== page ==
Pennsylvania: A powerful storm that killed at least 21 people in the southern United States over the weekend was expected on Tuesday to bring heavy snow and wind gusts to the Northeast, causing school closings, treacherous driving conditions and power outages.
The storm, known as a nor'easter, was forecast to bring snowfalls of up to 9 inches (23 cm) along with icy rains and wind gusts of 40 mph (65 kph) to northern Pennsylvania through central New York and into Maine on Tuesday morning, the National Weather Service said.
"Only travel in an emergency," it said in an advisory.
School districts across the region cancelled or delayed the start of classes on Tuesday due to the icy road conditions. Local news outlets showed early-morning footage of vehicles covered with a thick glaze of ice and snow-covered roads.
"I didn't want a snow day but I didn't want to drive in this mess either," Lauren Piechota, a teacher in Vermont, said on Twitter.
Flood advisories and watches were also in effect for coastal areas throughout New England until midday as rain totals for the last couple of days were expected to reach 3 inches (8 cm), the weather service said.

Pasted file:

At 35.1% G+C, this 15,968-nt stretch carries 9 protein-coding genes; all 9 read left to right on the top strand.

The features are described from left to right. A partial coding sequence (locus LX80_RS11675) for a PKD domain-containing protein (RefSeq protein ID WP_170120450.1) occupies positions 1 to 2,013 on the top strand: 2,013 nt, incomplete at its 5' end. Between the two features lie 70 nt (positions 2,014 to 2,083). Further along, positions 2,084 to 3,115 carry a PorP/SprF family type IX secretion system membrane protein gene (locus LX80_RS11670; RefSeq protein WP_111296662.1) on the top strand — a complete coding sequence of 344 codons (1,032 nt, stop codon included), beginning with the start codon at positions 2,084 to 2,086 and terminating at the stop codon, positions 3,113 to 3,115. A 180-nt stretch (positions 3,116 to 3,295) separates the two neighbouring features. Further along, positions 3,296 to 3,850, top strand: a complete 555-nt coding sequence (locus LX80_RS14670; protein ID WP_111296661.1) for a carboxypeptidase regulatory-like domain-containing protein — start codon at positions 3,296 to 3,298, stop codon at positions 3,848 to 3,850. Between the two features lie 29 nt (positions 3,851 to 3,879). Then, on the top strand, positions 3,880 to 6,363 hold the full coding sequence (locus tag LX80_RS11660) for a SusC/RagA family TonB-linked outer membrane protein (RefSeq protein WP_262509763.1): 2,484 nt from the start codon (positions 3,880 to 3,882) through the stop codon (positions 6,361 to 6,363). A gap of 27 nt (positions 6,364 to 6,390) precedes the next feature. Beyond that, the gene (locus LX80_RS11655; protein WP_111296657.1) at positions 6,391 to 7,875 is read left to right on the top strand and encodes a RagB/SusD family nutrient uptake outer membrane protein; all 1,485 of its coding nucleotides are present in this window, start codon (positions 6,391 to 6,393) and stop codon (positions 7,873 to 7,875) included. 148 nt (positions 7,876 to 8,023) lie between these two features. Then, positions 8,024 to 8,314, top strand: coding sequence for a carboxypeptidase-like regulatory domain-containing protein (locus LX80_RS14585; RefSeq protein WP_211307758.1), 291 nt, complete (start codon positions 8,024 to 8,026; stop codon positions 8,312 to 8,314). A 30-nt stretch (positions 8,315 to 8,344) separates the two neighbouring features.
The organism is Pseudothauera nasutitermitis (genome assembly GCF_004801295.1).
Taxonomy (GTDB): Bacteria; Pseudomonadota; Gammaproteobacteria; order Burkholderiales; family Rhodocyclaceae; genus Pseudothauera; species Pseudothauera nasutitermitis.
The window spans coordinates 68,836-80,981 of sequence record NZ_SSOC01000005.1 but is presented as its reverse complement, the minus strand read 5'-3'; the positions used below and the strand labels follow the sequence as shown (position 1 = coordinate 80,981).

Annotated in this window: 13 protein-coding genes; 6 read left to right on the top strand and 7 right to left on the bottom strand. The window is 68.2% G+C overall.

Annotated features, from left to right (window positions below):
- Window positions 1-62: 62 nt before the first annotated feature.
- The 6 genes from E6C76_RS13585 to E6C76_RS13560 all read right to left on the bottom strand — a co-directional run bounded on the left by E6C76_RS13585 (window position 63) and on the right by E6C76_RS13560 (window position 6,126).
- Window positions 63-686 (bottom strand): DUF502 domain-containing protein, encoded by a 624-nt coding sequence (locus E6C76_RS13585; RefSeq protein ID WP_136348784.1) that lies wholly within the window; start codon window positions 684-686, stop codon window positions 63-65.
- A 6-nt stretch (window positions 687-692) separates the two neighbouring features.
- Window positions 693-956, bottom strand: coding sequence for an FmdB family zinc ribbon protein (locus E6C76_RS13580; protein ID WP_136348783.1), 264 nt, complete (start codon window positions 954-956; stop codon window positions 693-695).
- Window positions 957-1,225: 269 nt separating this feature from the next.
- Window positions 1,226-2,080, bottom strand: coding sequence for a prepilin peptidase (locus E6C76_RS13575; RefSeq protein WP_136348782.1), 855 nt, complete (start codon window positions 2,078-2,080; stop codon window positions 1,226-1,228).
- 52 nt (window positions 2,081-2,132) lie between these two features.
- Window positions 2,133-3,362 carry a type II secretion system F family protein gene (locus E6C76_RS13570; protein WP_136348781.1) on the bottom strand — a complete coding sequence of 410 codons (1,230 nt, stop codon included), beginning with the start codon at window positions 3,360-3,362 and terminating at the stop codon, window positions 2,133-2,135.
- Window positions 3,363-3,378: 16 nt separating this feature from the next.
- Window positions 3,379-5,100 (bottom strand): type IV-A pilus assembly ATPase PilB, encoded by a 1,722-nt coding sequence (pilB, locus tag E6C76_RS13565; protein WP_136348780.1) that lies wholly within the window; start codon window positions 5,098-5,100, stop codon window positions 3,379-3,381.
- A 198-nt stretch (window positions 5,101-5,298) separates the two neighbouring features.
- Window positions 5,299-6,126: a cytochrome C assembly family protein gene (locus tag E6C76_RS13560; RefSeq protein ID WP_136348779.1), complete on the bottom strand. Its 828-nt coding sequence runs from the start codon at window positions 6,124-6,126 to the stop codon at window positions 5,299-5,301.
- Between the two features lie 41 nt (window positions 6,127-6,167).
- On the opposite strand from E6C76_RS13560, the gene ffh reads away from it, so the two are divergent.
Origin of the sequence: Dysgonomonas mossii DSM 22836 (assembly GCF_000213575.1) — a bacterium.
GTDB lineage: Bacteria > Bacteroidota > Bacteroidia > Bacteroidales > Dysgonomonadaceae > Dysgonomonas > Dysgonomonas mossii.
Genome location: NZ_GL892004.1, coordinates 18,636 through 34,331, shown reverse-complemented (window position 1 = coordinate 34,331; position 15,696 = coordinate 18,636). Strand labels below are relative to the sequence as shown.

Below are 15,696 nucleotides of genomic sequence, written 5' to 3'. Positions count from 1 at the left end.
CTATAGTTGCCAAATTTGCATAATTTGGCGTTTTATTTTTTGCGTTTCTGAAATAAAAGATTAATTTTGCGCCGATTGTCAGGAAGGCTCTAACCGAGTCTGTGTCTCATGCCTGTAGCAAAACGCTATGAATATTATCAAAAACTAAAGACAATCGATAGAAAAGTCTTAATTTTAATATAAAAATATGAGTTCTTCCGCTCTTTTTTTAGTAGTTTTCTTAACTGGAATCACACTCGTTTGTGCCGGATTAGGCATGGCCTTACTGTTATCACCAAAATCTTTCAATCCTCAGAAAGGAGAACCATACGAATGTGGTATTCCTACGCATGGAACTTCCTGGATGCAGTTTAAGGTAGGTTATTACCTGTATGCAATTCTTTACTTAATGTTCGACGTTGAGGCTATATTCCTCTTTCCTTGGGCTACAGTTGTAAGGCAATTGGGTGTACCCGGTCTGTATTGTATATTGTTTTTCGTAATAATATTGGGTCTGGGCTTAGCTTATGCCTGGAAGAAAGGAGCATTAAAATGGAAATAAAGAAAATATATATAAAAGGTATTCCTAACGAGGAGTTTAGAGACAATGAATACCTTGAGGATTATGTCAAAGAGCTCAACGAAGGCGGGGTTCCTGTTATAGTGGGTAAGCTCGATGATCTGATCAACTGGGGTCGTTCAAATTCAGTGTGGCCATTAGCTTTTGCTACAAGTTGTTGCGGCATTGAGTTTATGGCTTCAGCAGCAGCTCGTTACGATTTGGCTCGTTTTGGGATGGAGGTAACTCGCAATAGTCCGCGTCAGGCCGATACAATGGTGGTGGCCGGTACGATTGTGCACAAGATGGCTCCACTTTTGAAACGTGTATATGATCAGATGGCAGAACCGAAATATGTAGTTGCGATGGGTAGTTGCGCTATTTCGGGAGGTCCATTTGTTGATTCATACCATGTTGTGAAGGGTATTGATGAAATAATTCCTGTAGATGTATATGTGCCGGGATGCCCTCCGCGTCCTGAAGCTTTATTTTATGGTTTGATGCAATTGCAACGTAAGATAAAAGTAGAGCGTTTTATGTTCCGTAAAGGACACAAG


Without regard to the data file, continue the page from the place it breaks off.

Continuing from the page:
About 15,000 customers were without power early on Tuesday morning, according to online reports by utility companies in the region.
"Scattered power outages are expected as the slushy accumulations and ice will weigh down trees and power lines," the weather service said.
The storm unleashed deadly twisters in Mississippi and Georgia over the weekend before turning cooler as it advanced on the Northeast on Monday and into Tuesday. It was expected to head into Canada by Wednesday, the service said.
The weather system killed 16 people on Sunday in Georgia, according to a tally by the Storm Prediction Center in Oklahoma.
Georgia Governor Nathan Deal extended a state emergency declaration to 16 counties and said President Donald Trump had called him on Sunday and promised he would be "ready and willing to respond" to an expected request for federal disaster relief.